Mossy Oak Blo Logic Weed Reaper Broadleaf
Raptor herbicide, a soluble liquid, is a postemergence herbicide to control and suppress many broadleaf and grass weeds and sedges, as listed in this label.
The mode of weed-killing activity involves uptake of Raptor by foliage and/or weed roots and rapid translocation to the growing points. After Raptor application, susceptible weeds may show yellowing, and weed growth will stop. Susceptible weeds stop growing and either die or are not competitive with the crop.
Adequate soil moisture is important for optimum Raptor activity. When adequate soil moisture is present, Raptor will provide residual activity on susceptible germinatingweeds. Activity on established weeds will depend on the weed species and the location of its root system in the soil. A timely cultivation after Raptor application may improve weed control.
Occasionally, internode shortening and/or temporary yel-' lowing of crop plants may occur following Raptor application. These effects can be more pronounced if
crops are growing in stressful environmental or hot and humid conditions. These effects occur infrequently and are temporary. Normal growth and appearance should resume within 1 to 2 weeks.
DO NOT tank mix organophosphate or carbamateinsecticides with Raptor on listed crops unless otherwise specified in writing by BASF. When organophosphate (such as Lorsban insecticide) or carbamate insecticides are tank mixed with Raptor, temporary injury may result to the treated crop. Separate organophosphate and Raptor application by at least 7 days to reduce potential for injury.
Use of Raptor is expected to result in normal growth of rotational crops in most situations; however, various environmental and agronomic factors make it impossible to eliminate all risks associated with the use of this product and, therefore, rotational crop injury is always possible.
Postemergence application of Raptor requires the addition of an adjuvant AND a nitrogen fertilizer solution unless otherwise directed in this label.
When an adjuvant (or a specific adjuvant product, such as a drift control agent) is to be used with this product, the use of a Chemical Producers and Distributors Association (CPDA) certified adjuvant is recommended.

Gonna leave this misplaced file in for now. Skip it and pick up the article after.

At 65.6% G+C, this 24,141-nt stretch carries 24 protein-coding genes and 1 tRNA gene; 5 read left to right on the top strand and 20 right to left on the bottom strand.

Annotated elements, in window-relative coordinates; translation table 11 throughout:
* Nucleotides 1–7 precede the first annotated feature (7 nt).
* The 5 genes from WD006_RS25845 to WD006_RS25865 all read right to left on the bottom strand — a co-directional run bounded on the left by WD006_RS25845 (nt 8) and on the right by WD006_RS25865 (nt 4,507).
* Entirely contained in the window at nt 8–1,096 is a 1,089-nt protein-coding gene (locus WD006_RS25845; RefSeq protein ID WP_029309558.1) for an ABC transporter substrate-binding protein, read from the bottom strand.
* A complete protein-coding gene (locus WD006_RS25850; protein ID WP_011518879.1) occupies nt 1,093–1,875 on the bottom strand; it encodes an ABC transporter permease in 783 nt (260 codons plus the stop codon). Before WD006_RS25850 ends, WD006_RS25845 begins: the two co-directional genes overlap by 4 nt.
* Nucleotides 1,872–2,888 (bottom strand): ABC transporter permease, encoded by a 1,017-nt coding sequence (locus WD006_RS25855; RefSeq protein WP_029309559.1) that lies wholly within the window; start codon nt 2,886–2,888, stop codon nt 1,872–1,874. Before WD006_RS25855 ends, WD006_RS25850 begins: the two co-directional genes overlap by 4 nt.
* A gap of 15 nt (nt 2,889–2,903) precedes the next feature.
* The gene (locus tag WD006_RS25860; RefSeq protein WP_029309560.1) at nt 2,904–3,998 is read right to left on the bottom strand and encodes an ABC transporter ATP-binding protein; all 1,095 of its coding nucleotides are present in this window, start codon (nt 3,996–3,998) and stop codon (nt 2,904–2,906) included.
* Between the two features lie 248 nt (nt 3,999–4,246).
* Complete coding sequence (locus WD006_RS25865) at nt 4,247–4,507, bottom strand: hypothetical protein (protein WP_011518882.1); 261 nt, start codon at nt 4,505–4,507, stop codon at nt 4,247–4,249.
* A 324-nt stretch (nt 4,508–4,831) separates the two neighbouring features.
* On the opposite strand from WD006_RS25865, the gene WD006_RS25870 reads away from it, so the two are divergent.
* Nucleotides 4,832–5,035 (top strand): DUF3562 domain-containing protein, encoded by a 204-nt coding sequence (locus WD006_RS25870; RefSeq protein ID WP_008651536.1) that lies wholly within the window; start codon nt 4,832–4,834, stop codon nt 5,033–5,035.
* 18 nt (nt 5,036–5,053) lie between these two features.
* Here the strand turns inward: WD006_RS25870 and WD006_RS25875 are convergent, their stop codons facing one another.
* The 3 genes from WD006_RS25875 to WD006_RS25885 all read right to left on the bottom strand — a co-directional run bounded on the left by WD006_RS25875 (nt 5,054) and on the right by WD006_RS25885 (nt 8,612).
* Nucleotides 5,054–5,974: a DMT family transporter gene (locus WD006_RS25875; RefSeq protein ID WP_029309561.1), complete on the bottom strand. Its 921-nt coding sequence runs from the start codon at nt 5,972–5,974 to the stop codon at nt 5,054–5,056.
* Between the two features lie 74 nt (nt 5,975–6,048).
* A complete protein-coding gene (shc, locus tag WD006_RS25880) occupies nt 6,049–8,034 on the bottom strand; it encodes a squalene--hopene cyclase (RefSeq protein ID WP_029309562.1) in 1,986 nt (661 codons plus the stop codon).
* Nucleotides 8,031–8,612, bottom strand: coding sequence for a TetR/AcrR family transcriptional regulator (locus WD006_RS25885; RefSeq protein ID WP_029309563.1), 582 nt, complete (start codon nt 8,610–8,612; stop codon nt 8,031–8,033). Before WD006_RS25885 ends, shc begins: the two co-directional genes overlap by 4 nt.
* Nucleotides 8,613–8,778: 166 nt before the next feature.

DO NOT apply when wind conditions may result in drift, when temperature inversion conditions exist, or when spray may be carried to sensitive crops. Sensitive crops include, but are not limited to, leafy vegetables and sugar beet.
Uniformly apply with properly calibrated ground equipment in 10 or more gallons of water per acre. A spray pressure of 20 to 40 PSI is recommended.
To ensure thorough coverage, use a minimum of 20 gallons of water per acre when applying Raptor to minimum-till or no-till crops. Use higher gallonage for fields with dense vegetation or heavy crop residue. Adjust the boom height to ensure proper coverage of weed foliage (according to the manufacturer's instructions). Use flat-fan nozzle tips or similar appropriate nozzle tips to ensure thorough coverage. Avoid overlaps when spraying.
Ground Application with a Low-volume Sprayer
Raptor herbicide may be applied with a low-volume sprayer. When applying Raptor with a low-volume sprayer, spray weeds before they reach the maximum size listed in this label. Weed control depends on thorough spray coverage. The sprayer must be calibrated to deliver the recommended spray volume and pressure to ensure thorough spray coverage of weeds. When applying Raptor with a low-volume sprayer, apply a minimum of 10 gallons per acre of spray solution with a nozzle pressure between 40 to 60 PSI for optimum coverage.
Raptor may be applied by air to all crops listed on this label. Uniformly apply with properly calibrated equipment in 5 or more gallons of water per acre. The addition of an adjuvant AND a nitrogen fertilizer solution are required for optimum weed control, unless otherwise directed in this label.
Avoiding spray drift at the application site is the responsibility of the applicator. The interaction of many equipment-related and weather-related factors determines the potential for spray drift. The applicator and the grower are responsible for considering all these factors when making decisions.
The following drift-management requirements must be followed to avoid off-target drift movement from aerial applications to agricultural field crops.
1. The distance of the outermost nozzles on the boom must-not exceed 3/4 the length of the wingspan or rotor.
2. Nozzles must always point backward parallel with the airstream and never be pointed downward more than 45 degrees.
Where states have more stringent regulations, they must be observed.
The applicator must be familiar with and take into account the information covered in t
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